What makes children laugh? First and foremost, disaster - other people's disasters, naturally. My daughter, at the age of two, was so overcome by the exquisite funniness of her cousin knocking a plate from the table that she lay on the floor and sobbed with laughter. Disaster is, of course, a vital element in farce and clowning, but a child can find humour in the sort of domestic mishap that an adult would have to see on the stage before he could laugh. (Or does the humour of disaster appeal only to the Western mind? We were once the only Europeans present at a Boxing Day performance of Oh Mr Porter in a back-street cinema. Four men were whirled around on the sails of a windmill; we fell about with laughing, the Pakistani children who made up the rest of the audience were silent. They either found the situation totally unfunny, or else lacked the instinct that an English child would have, that everything would come right in the end.) It can go beyond ordinary calamity - Mitford aficionados will remember the glee with which that terrifying family chanted: 'Crushed to death in a lift-shaft; man's long agony in a lift-shaft.'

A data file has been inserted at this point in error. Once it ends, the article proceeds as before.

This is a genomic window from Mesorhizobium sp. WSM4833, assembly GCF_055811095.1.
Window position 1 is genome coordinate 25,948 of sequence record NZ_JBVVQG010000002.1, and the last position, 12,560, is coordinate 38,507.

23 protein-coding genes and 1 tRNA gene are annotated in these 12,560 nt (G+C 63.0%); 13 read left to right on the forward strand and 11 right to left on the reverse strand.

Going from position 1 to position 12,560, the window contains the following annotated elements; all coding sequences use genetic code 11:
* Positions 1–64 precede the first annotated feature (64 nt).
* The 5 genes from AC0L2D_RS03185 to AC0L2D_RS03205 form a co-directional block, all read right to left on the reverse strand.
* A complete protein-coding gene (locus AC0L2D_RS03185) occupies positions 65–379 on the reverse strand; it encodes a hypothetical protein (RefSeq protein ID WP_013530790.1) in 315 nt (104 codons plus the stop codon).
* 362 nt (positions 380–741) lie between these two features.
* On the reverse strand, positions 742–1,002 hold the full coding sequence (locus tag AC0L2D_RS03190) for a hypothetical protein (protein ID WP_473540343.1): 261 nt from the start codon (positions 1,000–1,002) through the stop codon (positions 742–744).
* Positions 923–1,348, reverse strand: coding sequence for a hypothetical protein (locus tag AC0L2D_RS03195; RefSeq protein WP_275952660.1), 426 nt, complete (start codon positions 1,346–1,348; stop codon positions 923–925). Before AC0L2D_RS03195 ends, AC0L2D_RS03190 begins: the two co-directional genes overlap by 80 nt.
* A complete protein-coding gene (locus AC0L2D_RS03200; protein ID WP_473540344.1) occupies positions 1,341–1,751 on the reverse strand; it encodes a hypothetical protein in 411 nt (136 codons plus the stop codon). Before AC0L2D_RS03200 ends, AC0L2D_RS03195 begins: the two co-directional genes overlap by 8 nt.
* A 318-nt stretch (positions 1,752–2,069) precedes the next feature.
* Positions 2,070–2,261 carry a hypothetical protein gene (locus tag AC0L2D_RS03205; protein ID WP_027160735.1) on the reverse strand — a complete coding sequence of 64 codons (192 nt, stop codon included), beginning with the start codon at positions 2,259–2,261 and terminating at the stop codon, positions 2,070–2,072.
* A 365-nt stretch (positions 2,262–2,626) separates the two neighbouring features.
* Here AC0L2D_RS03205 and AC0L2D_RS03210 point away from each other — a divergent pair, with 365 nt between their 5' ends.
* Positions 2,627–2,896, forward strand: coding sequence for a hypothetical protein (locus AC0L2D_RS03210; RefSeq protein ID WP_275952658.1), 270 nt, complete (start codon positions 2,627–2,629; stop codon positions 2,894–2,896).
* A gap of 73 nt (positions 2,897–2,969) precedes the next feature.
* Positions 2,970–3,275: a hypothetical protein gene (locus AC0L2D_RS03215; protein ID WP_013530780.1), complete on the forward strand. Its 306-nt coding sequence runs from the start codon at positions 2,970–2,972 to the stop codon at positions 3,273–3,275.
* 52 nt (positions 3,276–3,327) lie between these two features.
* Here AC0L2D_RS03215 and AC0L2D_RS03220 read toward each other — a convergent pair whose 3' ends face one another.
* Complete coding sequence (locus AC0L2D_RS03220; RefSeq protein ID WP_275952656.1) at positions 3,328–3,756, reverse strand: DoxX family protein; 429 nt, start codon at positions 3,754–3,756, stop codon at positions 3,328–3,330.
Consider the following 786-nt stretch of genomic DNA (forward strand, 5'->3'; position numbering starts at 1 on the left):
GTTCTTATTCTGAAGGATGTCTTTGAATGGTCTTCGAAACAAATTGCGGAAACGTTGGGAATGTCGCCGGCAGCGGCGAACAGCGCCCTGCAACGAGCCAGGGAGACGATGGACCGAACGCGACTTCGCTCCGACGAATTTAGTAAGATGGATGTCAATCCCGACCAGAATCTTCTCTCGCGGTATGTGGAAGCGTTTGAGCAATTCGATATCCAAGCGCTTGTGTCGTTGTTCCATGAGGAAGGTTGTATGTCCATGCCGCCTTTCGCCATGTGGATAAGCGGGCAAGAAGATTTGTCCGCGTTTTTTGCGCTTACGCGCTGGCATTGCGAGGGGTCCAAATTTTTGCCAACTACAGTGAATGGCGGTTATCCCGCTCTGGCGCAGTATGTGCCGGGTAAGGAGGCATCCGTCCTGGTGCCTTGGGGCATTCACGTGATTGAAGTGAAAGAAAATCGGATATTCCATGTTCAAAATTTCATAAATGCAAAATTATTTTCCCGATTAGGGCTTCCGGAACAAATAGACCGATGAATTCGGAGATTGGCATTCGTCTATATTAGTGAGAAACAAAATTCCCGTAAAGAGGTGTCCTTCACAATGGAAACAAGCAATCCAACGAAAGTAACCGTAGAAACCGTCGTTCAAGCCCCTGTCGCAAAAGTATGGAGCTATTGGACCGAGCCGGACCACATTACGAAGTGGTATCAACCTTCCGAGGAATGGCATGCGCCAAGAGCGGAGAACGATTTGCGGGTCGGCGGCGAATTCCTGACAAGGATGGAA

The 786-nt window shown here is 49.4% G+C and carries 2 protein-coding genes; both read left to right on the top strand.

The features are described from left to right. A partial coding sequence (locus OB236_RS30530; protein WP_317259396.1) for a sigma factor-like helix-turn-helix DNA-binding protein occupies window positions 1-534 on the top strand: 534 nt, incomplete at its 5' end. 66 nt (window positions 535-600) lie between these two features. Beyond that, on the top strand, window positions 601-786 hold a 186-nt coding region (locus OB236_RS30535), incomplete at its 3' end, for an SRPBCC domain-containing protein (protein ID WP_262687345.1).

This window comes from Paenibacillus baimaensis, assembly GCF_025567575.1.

LRB 21 February 1980 | PDF Download